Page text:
Posts Tagged ‘Social Involvement

02
Dec
11

same-sex marriage and christian reactions

Same-sex marriage is high on the cultural agenda these days.  As Christians, it is important that our thinking on this issue is biblically informed and guided and not simply visceral.   It is also important that we are able to present our understanding as clearly as possible both to other Christians and to non-Christians.  Below are some links that will help to educate us on the issues.  I do not necessarily agree with all that they say but they present a good launching pad for reflection.  It is also worth reading the comments on some as they often present the opposing case inviting us to clearer engagement.

Let me say, it is absolutely clear to me same-sex marriage has no biblical support and for a Christian it is completely forbidden.  It is clear to me too that churches which promote or condone same-sex marriage among their members are apostate in nature and should be avoided.  Bible teachers who so teach should be disciplined by the church as false teachers.  The harder question to answer for me is how far Christians should oppose same-sex marriage being made legal by society.

The bigger question here of course is the role that God expects of his people in society.  Or, to frame this question in contemporary jargon – what is the mission of the church?  Some questions in the mix include: is the church called to be a moral policeman in society; is the church mission to ‘redeem culture'; if we have an obligation to oppose society’s evils then where do we start and where do we stop; where do we find this moral imperative upon the church to attempt to change culture in Scripture?

On the other side many will ask, when faced with injustice and the ability to do something about it, should Christians pass by on the other side?

See, here here here, here, here, here, here, here, and here.

16
Nov
11

what is the mission of the church?

Kevin De Young and Greg Gilbert have written a book called ‘What is the Mission of the Church?’.  It has touched a raw nerve in the younger American evangelical scene.   Some have written fairly critical reviews of it (see here for an inventory of these).  De Young and Gilbert have responded here.

The debate is important for it affects what we understand to be our responsibility to society as Christians.  It is well worth taking the time to read the online discussion at the very least.  I have not read De Young’s book but I know my overall position is nearer to De Young and Gilbert than to those in the ‘missional’ camp (followers more of Christopher Wright and N T Wright).  The problem with the more ‘missional’ or ‘transformational’ paradigm, to my mind, is the biblical meta-narrative assumed.   Its advocates believe the story of the Bible starts with creation and see God’s mission as restoring creation.   They are, in my view, wrong in both counts.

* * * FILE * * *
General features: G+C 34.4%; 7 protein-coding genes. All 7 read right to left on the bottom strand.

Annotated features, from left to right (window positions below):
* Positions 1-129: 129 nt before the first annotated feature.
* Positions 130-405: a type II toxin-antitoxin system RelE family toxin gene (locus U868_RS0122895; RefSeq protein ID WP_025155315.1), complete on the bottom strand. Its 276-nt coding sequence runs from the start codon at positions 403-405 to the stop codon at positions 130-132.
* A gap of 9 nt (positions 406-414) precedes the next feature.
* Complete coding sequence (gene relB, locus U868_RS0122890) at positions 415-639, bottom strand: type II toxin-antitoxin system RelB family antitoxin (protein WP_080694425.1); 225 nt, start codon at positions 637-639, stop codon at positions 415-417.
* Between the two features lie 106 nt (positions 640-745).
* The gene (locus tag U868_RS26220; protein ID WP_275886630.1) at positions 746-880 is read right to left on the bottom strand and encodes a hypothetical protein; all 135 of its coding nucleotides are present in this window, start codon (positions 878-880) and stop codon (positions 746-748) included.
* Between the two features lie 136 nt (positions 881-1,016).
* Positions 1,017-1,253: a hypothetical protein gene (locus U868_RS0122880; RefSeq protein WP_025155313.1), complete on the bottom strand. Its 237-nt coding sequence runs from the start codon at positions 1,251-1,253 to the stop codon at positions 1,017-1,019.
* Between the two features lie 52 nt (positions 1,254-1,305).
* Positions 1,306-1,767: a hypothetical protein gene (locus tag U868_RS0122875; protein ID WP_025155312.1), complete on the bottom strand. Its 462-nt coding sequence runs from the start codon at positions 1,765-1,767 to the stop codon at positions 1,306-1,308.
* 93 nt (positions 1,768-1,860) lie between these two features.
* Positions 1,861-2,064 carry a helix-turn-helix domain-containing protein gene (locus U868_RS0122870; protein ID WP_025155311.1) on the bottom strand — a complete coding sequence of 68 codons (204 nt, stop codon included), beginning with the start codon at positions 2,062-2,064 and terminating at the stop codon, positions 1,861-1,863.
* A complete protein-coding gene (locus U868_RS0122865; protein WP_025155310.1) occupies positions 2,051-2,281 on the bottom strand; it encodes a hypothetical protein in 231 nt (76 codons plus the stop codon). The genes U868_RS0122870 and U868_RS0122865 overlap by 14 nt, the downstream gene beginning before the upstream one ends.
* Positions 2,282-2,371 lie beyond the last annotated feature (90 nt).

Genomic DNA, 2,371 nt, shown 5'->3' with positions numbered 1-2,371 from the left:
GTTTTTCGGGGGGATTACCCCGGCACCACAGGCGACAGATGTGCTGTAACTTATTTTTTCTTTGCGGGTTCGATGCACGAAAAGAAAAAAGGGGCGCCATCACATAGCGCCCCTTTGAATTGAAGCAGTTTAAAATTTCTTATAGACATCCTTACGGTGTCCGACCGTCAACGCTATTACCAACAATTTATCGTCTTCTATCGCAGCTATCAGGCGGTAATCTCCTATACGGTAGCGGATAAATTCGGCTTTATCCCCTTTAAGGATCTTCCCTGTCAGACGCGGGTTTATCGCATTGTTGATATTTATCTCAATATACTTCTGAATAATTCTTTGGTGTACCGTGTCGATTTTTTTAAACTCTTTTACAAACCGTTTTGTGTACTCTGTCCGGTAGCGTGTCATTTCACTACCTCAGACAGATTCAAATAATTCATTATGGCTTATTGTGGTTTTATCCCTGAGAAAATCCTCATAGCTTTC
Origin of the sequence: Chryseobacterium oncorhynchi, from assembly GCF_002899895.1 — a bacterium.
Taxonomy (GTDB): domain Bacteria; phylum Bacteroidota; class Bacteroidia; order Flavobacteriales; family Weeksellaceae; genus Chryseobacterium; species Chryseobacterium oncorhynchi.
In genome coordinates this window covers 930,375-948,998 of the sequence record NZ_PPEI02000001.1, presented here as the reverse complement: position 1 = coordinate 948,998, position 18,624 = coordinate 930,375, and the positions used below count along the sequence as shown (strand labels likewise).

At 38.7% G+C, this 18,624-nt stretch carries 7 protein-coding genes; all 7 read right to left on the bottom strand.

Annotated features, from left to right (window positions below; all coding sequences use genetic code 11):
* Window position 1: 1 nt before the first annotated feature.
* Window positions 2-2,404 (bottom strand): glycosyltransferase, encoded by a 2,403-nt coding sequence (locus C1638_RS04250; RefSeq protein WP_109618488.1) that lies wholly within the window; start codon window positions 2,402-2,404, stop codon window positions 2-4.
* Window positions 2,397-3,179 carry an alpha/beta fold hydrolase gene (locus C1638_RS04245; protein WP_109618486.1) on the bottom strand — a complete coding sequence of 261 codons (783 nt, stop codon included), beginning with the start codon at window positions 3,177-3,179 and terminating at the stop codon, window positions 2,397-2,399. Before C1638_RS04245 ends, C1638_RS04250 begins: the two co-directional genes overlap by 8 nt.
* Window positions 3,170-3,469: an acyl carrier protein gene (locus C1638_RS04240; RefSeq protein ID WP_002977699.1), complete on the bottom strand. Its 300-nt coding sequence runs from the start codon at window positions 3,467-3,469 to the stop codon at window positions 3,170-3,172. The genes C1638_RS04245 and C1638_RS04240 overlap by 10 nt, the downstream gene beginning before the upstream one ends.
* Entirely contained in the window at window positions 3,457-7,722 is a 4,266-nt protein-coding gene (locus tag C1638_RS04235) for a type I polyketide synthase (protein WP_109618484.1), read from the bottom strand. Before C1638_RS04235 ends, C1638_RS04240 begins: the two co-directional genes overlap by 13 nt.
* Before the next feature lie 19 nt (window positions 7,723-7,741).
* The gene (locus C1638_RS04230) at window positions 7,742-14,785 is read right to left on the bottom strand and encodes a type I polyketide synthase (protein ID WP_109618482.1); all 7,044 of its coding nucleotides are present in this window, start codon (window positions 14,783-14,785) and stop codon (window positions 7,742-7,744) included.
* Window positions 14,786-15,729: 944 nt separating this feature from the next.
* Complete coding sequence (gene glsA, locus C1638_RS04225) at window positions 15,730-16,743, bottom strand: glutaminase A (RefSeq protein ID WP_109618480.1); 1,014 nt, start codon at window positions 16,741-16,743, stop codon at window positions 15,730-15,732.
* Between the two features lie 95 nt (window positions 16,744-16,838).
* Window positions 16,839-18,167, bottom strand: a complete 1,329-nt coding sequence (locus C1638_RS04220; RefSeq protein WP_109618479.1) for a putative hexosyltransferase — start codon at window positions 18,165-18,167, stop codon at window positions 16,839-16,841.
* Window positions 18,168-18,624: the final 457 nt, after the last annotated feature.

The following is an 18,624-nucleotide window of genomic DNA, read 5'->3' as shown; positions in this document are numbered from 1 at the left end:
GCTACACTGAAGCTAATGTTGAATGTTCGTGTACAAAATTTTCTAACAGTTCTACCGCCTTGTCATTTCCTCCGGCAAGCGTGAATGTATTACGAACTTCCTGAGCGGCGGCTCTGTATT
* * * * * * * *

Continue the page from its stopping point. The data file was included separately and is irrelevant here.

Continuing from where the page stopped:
• While the biblical narrative begins with creation, creation is not the beginning of the story.  The ‘true’ beginning is only revealed as the plot unfolds.  The real beginning is God’s plan in eternity.   God’s plan is Christ and all who find their election in him, information not available in the story’s first chapter (Eph 1).  In other words, God’s goal was never Adam and the first creation but Christ and the new creation.  The End does not complete the Beginning; the Beginning is simply a prologue for the End.  Adam was only the type, Christ is the antitype.  Or, if you like, the Second Man was always the First.
  • If ‘transformationalists’ get the beginning of the story wrong, they also get the end wrong too.  The dénouement is not a return to the beginning but a new beginning that eclipses all that has gone before.  New creation is not creation restored or regained, it is creation radically reconfigured.   The missional perspective builds too much on continuity and does not give nearly enough credit to discontinuity.  They do not credit new creation with being just that, ‘new’.

The result of a misread plot is a skewed understanding of the act in the drama where we find ourselves now.  The task of the church is not to transform society but to bear witness to society of God’s new creation by proclaiming the gospel in word and life.  Of course, with the life of Christ in our hearts we will seek to do good to all men, especially those of the household of faith’ (for that is what Christ did) but that is somewhat different from seeing our mission as ‘the flourishing of creation’.  We will of course respect creation as good stewards of it but what we wish primarily to see flourishing is not creation, but new creation, which in my view is a very different thing.

07
Jul
10

c s lewis quotations

Interesting quote from C S Lewis on social justice on Justin Taylor’s blog.  Another interesting quote from Lewis on intellectual conceit and church fellowship at Ray Ortlund’s blog.




the cavekeeper

The Cave promotes the Christian Gospel by interacting with Christian faith and practice from a conservative evangelical perspective.

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